Whirling disease found in trout in world-class Bow River fishery

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Canada's food inspection agency says the Bow River, a world-class Alberta trout stream, has been infected by whirling disease.

The disease is usually fatal and is hardest on native species such as cutthroat trout.

The warning from the Canadian Food Inspection Agency covers the entire Bow River watershed, including tributaries such as the Elbow River, and carries as far downstream as the confluence with the South Saskatchewan River.

The disease is not harmful to humans.

Provincial officials say no effect has been detected yet on trout stocks and no changes to the popular and lucrative fishery on the Bow are being considered.

Fisheries biologist Lorne Fitch warns that whirling disease can eventually kill the great majority of trout in a river.

Fish infected with the disease, which eats away at the cartilage in their skulls, may swim in a circular pattern before they die prematurely.

It can be transmitted to other water bodies through fish and equipment used for swimming, paddling, boating and fishing.

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Bow River, Canada50.79°N 114°W0.265Yes
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Whirling disease found in trout in world-class Bow River fishery
Original text (summary): 

Canada's food inspection agency says the Bow River, a world-class Alberta trout stream, has been infected by whirling disease.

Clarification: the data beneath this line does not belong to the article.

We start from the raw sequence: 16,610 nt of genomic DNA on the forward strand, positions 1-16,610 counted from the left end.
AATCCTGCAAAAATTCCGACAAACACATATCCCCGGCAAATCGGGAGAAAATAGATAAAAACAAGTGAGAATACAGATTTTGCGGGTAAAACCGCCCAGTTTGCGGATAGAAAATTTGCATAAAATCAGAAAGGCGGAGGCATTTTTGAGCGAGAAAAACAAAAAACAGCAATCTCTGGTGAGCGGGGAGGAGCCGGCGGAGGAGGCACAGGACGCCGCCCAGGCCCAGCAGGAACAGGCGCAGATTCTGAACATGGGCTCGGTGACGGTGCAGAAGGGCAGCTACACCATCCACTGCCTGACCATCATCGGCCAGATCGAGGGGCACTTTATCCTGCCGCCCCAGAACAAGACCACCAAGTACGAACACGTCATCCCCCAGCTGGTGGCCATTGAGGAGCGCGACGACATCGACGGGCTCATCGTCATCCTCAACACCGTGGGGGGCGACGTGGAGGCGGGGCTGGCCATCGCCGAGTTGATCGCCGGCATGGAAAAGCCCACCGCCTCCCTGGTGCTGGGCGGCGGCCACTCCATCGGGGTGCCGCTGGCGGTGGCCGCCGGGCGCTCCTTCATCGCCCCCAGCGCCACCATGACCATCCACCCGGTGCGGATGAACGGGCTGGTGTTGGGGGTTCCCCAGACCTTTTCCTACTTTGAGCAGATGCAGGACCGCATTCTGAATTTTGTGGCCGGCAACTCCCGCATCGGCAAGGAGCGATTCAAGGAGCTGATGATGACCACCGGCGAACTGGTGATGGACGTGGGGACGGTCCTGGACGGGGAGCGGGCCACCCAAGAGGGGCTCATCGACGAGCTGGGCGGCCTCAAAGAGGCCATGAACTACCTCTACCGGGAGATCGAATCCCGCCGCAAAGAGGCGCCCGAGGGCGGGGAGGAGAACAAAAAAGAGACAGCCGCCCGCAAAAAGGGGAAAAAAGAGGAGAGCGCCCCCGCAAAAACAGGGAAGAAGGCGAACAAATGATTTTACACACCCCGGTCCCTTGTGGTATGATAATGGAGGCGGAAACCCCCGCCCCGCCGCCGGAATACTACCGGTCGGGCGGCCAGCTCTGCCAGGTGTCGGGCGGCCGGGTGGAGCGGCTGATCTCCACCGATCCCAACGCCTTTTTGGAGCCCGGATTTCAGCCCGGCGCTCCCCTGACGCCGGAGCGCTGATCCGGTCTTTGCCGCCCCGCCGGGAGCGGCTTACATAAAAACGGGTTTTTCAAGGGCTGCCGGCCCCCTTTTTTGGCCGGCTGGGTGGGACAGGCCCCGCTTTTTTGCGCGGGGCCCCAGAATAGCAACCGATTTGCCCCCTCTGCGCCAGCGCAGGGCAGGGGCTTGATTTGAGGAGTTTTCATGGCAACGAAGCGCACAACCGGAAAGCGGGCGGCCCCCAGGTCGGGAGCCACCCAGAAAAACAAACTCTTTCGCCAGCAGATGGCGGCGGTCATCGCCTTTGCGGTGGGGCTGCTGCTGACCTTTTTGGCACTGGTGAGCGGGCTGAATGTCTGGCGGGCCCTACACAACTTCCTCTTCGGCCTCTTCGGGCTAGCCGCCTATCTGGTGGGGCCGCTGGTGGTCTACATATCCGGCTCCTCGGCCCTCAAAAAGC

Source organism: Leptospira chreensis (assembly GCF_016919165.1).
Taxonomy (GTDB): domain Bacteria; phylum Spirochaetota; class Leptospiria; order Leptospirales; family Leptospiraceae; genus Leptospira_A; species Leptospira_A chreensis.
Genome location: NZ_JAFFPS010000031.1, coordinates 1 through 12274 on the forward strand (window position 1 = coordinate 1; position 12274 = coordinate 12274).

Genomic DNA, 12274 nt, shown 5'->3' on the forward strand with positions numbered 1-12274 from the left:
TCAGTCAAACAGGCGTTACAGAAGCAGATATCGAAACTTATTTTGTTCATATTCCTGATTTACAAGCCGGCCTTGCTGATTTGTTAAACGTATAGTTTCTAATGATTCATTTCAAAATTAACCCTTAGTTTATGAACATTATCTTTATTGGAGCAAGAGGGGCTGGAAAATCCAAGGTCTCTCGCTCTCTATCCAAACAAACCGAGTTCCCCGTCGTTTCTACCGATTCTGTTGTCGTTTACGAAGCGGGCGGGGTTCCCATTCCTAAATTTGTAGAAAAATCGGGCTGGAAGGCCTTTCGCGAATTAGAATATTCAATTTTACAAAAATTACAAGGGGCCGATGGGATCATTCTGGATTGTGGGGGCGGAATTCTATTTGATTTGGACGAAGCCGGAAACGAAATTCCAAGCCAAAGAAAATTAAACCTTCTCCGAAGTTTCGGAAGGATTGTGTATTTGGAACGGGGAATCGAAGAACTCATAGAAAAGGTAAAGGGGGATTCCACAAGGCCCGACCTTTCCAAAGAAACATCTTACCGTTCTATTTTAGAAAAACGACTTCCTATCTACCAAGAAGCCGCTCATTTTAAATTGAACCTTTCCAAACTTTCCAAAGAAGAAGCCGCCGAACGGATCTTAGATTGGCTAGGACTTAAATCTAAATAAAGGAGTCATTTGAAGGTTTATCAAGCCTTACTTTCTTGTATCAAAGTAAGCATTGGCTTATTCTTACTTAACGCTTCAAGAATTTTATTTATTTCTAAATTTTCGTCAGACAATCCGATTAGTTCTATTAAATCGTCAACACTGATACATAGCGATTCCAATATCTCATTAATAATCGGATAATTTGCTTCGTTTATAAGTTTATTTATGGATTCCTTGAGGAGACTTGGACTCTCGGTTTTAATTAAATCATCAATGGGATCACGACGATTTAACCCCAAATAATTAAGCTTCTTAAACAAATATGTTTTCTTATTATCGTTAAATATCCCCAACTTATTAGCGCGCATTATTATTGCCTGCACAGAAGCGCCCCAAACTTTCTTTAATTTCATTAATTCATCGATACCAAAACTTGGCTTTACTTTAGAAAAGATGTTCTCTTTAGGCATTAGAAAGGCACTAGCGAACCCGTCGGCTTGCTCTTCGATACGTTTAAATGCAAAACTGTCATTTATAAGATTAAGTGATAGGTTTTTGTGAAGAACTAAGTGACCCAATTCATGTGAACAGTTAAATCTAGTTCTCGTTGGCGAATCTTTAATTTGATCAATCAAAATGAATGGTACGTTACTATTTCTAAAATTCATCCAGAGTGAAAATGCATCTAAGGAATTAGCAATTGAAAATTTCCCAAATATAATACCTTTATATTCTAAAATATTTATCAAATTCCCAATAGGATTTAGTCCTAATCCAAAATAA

The disease is usually fatal and is hardest on native species such as cutthroat trout.

The warning from the Canadian Food Inspection Agency covers the entire Bow River watershed, including tributaries such as the Elbow River, and carries as far downstream as the confluence with the South Saskatchewan River.

The disease is not harmful to humans.

Provincial officials say no effect has been detected yet on trout stocks and no changes to the popular and lucrative fishery on the Bow are being considered.

Fisheries biologist Lorne Fitch warns that whirling disease can eventually kill the great majority of trout in a river.

Fish infected with the disease, which eats away at the cartilage in their skulls, may swim in a circular pattern before they die prematurely.

It can be transmitted to other water bodies through fish and equipment used for swimming, paddling, boating and fishing.

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CANADA: Whirling disease. August 2016 - ongoingemerging2016-09-14
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